Cloud VDI – Bob Winding (Notre Dame)
Use cases they looked at:
- Classes that need locally installed software
- Application delivery instead of high-end lab machines
- Workstations for researchers wher the whole project is in the cloud
- NIST 800-171, ITAR, etc
- Heavyweight, graphics and processing-intensive work
Looked at: Workspaces (AWS); Microsoft RDP and RDP Gateway, Fra.me, Ericom Blaze and Ericom Connect
Performance is everything – did tests with PTC Creo, Siemens NX10, and Solidworks. Set up test environment in Oregon. Nobody in central IT knew how to operate the software. Found in almost every case that the remote setup was beating the local desktop performance. In some cases, local environment crashed under load, but in AWS loaded in under 2 minutes. (G2X.large).
Researchers observed that they can transfer
Cloud Governance – Do You Need a CLoud Center of Excellence? Laura Babson (Arizona)
a group that leads an organization in an area of focus
Establish best practices, governance, and frameworks for an organization
Applications vs Operations – what do you about tagging, automation, monitoring, security, etc. Don’t want to end up with different ops solutions for different applications.
CoE can help streamline decision making. CCoE can make decision if funding isn’t required, or make a recommendation to a budget committee if funding is required.
Recent decision making: Account strategy – how many and where to put each workload? Campus to Cloud Connectivity’ Monitoring; Tagging policy
Can help with communication and engagement across the organization
AWS CloudFront – Gerard Shockley (Boston U)
What is a CDN? geographically dispersed low latency, high bandwidth solution for distributing http and https.
Terminology: Distribution (rules that control how cloudfront will access and deliver content); Origin (where the content lives)
Only works with publicly visible infrastructure at AWS
Easy to get metrics and drill down into specifics
DevOps != DevOps – Orrie Gartner (Colorado)
Brought a new data center online 3 years ago to consolidate IT across campus, built a private cloud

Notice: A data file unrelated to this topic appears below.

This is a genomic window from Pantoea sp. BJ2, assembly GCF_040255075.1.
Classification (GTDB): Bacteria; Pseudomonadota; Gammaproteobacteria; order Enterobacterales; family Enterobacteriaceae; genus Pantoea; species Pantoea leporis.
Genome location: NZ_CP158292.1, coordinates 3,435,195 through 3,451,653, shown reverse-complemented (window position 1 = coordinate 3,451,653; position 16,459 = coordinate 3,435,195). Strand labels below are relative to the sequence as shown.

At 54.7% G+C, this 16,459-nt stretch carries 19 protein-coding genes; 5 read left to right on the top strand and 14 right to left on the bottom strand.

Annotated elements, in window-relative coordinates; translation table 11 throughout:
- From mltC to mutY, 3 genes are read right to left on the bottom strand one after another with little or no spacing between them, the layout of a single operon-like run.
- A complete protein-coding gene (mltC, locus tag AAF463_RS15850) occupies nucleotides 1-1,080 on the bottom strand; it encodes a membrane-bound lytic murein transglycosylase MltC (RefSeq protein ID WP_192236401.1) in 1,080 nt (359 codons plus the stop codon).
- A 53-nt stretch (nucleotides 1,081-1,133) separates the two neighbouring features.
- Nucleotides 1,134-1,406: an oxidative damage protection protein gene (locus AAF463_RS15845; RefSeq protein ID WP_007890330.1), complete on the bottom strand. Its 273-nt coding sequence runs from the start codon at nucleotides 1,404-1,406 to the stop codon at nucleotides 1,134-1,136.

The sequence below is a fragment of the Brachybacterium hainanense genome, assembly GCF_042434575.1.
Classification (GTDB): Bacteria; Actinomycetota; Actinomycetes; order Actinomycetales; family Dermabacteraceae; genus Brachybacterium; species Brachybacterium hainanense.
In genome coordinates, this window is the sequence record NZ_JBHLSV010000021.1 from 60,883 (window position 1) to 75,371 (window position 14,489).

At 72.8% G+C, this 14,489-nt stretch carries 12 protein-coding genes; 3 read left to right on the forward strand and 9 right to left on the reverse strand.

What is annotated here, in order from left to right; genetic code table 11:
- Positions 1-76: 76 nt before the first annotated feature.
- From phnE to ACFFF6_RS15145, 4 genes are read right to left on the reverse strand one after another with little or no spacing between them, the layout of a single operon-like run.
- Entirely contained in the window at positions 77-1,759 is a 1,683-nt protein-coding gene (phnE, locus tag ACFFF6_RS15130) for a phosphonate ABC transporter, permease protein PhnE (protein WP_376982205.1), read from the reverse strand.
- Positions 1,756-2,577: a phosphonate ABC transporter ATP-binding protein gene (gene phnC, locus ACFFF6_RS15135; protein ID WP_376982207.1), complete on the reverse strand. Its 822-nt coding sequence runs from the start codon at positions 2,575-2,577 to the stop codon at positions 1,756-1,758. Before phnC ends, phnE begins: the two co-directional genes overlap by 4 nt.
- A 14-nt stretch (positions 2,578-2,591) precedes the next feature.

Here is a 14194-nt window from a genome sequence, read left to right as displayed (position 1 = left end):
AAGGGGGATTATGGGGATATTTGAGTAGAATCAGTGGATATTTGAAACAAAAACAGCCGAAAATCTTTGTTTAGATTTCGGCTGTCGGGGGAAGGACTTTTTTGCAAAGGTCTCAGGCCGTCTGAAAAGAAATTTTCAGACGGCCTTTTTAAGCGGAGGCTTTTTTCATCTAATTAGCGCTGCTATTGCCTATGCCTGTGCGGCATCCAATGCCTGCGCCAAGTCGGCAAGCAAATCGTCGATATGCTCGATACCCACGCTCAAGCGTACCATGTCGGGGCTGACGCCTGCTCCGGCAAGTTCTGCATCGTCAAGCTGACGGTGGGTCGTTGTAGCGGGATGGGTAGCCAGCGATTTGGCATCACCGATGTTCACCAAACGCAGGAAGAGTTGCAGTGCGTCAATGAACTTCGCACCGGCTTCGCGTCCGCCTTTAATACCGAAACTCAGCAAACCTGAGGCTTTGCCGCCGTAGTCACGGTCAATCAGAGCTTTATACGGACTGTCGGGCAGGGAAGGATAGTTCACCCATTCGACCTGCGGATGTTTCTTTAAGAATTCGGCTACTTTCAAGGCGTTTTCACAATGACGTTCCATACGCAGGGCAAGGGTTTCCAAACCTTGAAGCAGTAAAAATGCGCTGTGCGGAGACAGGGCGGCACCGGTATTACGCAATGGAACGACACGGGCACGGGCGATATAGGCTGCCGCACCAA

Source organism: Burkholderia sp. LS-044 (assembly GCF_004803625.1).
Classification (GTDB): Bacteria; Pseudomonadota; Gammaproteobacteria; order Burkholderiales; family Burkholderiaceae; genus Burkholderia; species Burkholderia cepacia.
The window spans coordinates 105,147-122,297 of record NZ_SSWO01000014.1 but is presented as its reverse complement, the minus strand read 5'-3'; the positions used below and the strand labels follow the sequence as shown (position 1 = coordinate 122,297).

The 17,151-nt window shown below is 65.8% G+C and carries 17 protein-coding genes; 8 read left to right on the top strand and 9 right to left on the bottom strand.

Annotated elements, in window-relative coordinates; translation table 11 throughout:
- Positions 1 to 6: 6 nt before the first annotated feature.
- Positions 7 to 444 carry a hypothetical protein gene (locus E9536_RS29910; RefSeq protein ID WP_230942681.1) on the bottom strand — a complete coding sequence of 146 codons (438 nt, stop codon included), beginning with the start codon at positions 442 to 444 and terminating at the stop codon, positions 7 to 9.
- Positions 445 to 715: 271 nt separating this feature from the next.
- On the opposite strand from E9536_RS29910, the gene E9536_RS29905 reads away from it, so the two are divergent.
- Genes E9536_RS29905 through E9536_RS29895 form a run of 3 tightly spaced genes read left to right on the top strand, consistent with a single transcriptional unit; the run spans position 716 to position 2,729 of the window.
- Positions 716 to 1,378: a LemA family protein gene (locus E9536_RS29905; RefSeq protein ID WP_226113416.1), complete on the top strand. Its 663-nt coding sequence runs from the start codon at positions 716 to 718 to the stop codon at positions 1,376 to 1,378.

Ops and Devs teams work close together, automating everything, fine with accepting higher risks, building strong relations between teams, performing continuous integration and deployments.
Didn’t go well this summer moving to the public cloud – lack of understanding of vision and goals from other silos.
Ensure the entire enterprise strives for the same end goal, communicates that goal
Created a vision and articulated cloud strategy. 6 phase roadmap to to public cloud, includes embracing DevOps culture. Line in strategic plan – encourages every team to articulate how they will embrace DevOps concepts.
Educate Up. Educate Laterally. Educate Down.
Change is not easy – changing culture in the organization. Prosci ADKAR – model embraced for making organizational change. Small steps, like encouraging process folks to use Jira, the same tool used by the devs and ops folks.
Us versus Them – a View From the Information Security Bleachers- David McCartney (Ohio State)
Security is not the enemy – they’re scared, unaware, and unprepared for the cloud.
Scared – “how can we stop you?”
Unaware – why move? what kind of data? what security is needed (vs. what you think you need)? what did we do to deserve this?
Unprepared – How do current security services expand? What do you mean “no agent”? Logging? Auditing? Access management? Vulnerability scans? incident response? What about regulatory and framework requirements?
Model Us + Them – Embrace security, buy them booze.
Engage security early, sell the opportunity to do something new and exciting, provide options for training and guidance.
MCloud: From Enable to Integrate – Mark Personett (Michigan)
MCloud is an umbrella service. Strictly IaaS – currently offering AWS, but might mean others later
First iteration launched in 2014 – access to UM enterprise agreement, optional consolidated billing; data egress waiver; M Cloud Consulting Service
Working on launching M Cloud AWS Integrate: provisioning – private network space, shibboleth integration, etc; Guardrails – security best practices, common logging, reporting, etc; Foundational services in AWS – AD, Shib, Kerb, DNS, etc; Site to Site VPN services.
Azure Remote App – Troy Igney (Washington U in St. Louis)
two core requirements when enrollment in second year CS class spiked. Needed Visual Studio. New computers too expsensive. On prem VDI – too expensive. Off Prem VDI – Azure Remote App.